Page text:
Friday, June 10, 2011
Today I'm feeling under the weather, so I decided to make a post about Death at the Movies (and not Death as a character, as in The Seventh Seal, Meet Joe Black or Bill and Ted's Bogus Journey). I am talking about characters dying. The compilation that will result from this little experiment is not a list of best of, or even my favorites. It is just a list of the ones that have stuck in my memory.
Let's begin at the very beginning (a very good place to start).
Melanie (Olivia de Havilland) in Gone With the Wind
Gone With the Wind is one of my favorite movies. I love the costumes, the photography, the story, the characters, the actors. It also succeeds in developing the multiple characters that move in and out of the story. This is specially true of Melanie, Ashley's wife and Scarlett's "rival". Melanie's death precipitates Scarlett's understanding of their relationship, as well as her relationship with Ashley and Rhett Butler. Sometimes we have the best things in front of us, but we do not realize it.
This is the most tragic part of the movie (give or take Bonnie Blue's death). All of Scarlett's monsters have come to participate in this ball. And she has to confront them all, including Rhett's departure.
De Havilland suffused Melanie with quiet stoicism, maturity, strength in her illness, loyalty, but not naivete. Truly remarkable.
Thursday, June 09, 2011
...some good scares at the beginning of the movie that regrettably don't hold in its second part.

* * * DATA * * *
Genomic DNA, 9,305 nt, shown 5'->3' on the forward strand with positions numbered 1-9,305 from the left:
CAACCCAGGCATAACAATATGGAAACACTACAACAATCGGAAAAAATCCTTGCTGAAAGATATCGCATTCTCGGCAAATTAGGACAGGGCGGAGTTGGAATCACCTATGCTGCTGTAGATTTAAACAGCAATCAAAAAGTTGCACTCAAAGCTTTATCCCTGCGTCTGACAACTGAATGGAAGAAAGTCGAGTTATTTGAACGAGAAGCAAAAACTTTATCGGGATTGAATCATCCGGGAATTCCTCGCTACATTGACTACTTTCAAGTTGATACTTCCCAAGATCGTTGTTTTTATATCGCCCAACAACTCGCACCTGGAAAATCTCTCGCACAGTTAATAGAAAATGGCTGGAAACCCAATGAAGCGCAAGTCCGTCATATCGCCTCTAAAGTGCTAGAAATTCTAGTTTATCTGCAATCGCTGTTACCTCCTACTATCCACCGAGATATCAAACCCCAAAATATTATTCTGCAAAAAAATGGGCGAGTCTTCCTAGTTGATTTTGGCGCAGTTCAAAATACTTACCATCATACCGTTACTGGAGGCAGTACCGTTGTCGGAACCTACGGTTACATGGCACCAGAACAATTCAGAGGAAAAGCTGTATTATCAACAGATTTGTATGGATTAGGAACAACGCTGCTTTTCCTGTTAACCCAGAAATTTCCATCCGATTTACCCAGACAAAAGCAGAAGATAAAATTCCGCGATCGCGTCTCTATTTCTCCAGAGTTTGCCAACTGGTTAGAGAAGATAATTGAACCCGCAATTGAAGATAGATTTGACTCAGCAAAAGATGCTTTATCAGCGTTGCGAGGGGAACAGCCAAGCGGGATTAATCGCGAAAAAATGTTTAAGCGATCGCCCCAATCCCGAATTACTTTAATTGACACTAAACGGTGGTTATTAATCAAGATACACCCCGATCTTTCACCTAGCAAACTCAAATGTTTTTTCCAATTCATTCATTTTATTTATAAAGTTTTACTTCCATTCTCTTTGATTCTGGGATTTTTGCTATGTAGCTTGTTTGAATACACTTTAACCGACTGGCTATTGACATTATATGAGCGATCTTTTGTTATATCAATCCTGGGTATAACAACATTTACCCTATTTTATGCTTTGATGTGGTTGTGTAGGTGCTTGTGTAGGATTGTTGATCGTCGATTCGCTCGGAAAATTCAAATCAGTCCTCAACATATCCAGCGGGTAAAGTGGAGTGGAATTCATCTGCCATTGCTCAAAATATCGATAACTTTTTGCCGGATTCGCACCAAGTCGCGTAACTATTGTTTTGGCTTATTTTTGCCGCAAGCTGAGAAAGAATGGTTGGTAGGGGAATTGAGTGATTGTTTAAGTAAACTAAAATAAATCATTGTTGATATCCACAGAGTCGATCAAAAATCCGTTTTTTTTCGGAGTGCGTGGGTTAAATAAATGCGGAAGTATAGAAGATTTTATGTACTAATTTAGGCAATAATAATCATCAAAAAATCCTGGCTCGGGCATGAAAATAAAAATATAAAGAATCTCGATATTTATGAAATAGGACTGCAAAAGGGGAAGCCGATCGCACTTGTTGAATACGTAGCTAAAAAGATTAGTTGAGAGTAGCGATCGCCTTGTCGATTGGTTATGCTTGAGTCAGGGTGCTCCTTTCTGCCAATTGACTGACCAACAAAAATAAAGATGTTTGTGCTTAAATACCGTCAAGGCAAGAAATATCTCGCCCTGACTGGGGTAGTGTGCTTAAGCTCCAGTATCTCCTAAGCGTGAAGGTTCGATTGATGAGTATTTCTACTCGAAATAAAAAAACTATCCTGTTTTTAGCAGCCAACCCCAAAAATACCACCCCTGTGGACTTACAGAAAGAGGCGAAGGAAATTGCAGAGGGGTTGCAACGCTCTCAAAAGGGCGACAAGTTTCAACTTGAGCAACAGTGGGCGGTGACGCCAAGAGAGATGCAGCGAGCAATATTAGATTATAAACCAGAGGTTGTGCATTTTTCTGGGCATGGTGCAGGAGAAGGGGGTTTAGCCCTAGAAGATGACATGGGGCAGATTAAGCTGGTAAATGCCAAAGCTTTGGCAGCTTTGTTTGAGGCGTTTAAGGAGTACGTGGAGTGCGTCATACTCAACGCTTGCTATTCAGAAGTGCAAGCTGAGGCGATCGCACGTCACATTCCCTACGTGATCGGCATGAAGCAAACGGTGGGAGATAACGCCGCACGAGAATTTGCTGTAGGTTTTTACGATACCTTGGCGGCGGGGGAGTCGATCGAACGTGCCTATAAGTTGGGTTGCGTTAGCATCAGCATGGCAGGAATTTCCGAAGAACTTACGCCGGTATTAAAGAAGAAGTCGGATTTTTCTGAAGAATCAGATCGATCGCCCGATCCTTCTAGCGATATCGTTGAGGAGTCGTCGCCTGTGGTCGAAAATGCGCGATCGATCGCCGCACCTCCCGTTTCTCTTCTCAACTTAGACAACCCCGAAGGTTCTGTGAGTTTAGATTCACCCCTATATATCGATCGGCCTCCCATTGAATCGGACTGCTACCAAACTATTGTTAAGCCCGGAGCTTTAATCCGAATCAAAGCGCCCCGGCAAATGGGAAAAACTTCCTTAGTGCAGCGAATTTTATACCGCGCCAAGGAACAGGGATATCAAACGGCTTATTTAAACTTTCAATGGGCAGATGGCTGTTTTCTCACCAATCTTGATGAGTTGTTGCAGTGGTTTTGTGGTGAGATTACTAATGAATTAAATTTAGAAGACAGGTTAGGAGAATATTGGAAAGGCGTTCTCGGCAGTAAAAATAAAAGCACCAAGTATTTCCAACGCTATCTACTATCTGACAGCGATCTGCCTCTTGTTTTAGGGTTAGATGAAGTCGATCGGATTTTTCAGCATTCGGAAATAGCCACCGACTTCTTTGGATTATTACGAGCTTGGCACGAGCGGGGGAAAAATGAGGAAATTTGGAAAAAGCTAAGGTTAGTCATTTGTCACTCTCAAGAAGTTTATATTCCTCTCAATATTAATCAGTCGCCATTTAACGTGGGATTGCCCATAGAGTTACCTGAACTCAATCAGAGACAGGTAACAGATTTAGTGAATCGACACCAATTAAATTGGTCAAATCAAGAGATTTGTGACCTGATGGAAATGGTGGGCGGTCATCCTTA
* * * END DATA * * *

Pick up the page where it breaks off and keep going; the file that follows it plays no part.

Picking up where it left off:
|Where is Zelda Rubinstein when you need her?|
Four out of ten stars.
Wednesday, June 01, 2011
This is part of the series Hit Me With Your Best Shot at The Film Experience.
The first time I saw Moulin Rouge, I did not like it. But on repeat viewings, boy was I blown away. Give me pretty, give me excess and I am content.
My favorite shot is actually the entire movie (few movies are so compelling visually as this one). It is so full of images, colors, beauty, costumes, with excellent visuals and amazing editing that complement the whole movie.
Due to the fact that I have to choose a shot, I think that Satine and her beauty (at the beginning with her naivete as to become an actress and later on with the knowledge of her demise) fully summarize the messages of Moulin Rouge. Perfect complements for her character and its development throughout the movie.